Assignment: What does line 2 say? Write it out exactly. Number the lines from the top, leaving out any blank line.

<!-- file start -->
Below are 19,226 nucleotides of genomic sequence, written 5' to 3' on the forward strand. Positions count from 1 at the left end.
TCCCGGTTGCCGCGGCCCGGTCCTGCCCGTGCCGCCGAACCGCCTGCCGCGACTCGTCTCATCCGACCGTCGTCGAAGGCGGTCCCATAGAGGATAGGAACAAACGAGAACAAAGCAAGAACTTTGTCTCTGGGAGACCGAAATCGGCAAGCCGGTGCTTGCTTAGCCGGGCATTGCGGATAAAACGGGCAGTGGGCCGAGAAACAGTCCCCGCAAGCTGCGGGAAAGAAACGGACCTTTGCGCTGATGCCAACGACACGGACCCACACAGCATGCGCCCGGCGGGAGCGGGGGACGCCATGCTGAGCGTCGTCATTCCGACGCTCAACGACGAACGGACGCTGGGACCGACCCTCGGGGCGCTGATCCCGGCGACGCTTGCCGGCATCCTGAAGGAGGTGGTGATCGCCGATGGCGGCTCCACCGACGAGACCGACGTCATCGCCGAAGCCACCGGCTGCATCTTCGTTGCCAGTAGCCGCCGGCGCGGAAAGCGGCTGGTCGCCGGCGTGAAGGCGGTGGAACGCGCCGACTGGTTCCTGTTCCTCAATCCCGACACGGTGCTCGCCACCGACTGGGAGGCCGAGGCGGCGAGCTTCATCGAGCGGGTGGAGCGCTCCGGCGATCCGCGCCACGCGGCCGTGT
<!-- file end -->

TCCCGGTTGCCGCGGCCCGGTCCTGCCCGTGCCGCCGAACCGCCTGCCGCGACTCGTCTCATCCGACCGTCGTCGAAGGCGGTCCCATAGAGGATAGGAACAAACGAGAACAAAGCAAGAACTTTGTCTCTGGGAGACCGAAATCGGCAAGCCGGTGCTTGCTTAGCCGGGCATTGCGGATAAAACGGGCAGTGGGCCGAGAAACAGTCCCCGCAAGCTGCGGGAAAGAAACGGACCTTTGCGCTGATGCCAACGACACGGACCCACACAGCATGCGCCCGGCGGGAGCGGGGGACGCCATGCTGAGCGTCGTCATTCCGACGCTCAACGACGAACGGACGCTGGGACCGACCCTCGGGGCGCTGATCCCGGCGACGCTTGCCGGCATCCTGAAGGAGGTGGTGATCGCCGATGGCGGCTCCACCGACGAGACCGACGTCATCGCCGAAGCCACCGGCTGCATCTTCGTTGCCAGTAGCCGCCGGCGCGGAAAGCGGCTGGTCGCCGGCGTGAAGGCGGTGGAACGCGCCGACTGGTTCCTGTTCCTCAATCCCGACACGGTGCTCGCCACCGACTGGGAGGCCGAGGCGGCGAGCTTCATCGAGCGGGTGGAGCGCTCCGGCGATCCGCGCCACGCGGCCGTGT